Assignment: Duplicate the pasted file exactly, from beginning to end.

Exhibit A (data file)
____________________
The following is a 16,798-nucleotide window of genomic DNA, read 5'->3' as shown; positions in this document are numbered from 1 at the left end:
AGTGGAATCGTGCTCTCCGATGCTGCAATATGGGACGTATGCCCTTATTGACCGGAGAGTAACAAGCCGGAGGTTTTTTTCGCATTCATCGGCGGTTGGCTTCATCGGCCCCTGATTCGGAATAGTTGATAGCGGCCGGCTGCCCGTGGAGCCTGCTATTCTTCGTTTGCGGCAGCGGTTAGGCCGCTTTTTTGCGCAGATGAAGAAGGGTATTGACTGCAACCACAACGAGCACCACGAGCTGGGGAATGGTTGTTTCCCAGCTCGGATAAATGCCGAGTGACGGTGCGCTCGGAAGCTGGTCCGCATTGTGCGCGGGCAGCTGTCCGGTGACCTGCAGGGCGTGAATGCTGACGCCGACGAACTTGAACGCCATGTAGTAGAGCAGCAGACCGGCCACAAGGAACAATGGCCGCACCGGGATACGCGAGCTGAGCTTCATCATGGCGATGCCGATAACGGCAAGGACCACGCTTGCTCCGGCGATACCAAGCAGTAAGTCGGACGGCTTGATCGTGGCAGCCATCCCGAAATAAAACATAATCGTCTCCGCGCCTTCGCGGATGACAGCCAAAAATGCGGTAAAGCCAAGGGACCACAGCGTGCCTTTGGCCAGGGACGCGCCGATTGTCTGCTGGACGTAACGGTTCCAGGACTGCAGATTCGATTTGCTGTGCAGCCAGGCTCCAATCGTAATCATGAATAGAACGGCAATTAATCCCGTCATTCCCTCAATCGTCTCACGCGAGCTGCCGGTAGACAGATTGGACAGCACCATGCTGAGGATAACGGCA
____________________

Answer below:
The following is a 16,798-nucleotide window of genomic DNA, read 5'->3' as shown; positions in this document are numbered from 1 at the left end:
AGTGGAATCGTGCTCTCCGATGCTGCAATATGGGACGTATGCCCTTATTGACCGGAGAGTAACAAGCCGGAGGTTTTTTTCGCATTCATCGGCGGTTGGCTTCATCGGCCCCTGATTCGGAATAGTTGATAGCGGCCGGCTGCCCGTGGAGCCTGCTATTCTTCGTTTGCGGCAGCGGTTAGGCCGCTTTTTTGCGCAGATGAAGAAGGGTATTGACTGCAACCACAACGAGCACCACGAGCTGGGGAATGGTTGTTTCCCAGCTCGGATAAATGCCGAGTGACGGTGCGCTCGGAAGCTGGTCCGCATTGTGCGCGGGCAGCTGTCCGGTGACCTGCAGGGCGTGAATGCTGACGCCGACGAACTTGAACGCCATGTAGTAGAGCAGCAGACCGGCCACAAGGAACAATGGCCGCACCGGGATACGCGAGCTGAGCTTCATCATGGCGATGCCGATAACGGCAAGGACCACGCTTGCTCCGGCGATACCAAGCAGTAAGTCGGACGGCTTGATCGTGGCAGCCATCCCGAAATAAAACATAATCGTCTCCGCGCCTTCGCGGATGACAGCCAAAAATGCGGTAAAGCCAAGGGACCACAGCGTGCCTTTGGCCAGGGACGCGCCGATTGTCTGCTGGACGTAACGGTTCCAGGACTGCAGATTCGATTTGCTGTGCAGCCAGGCTCCAATCGTAATCATGAATAGAACGGCAATTAATCCCGTCATTCCCTCAATCGTCTCACGCGAGCTGCCGGTAGACAGATTGGACAGCACCATGCTGAGGATAACGGCA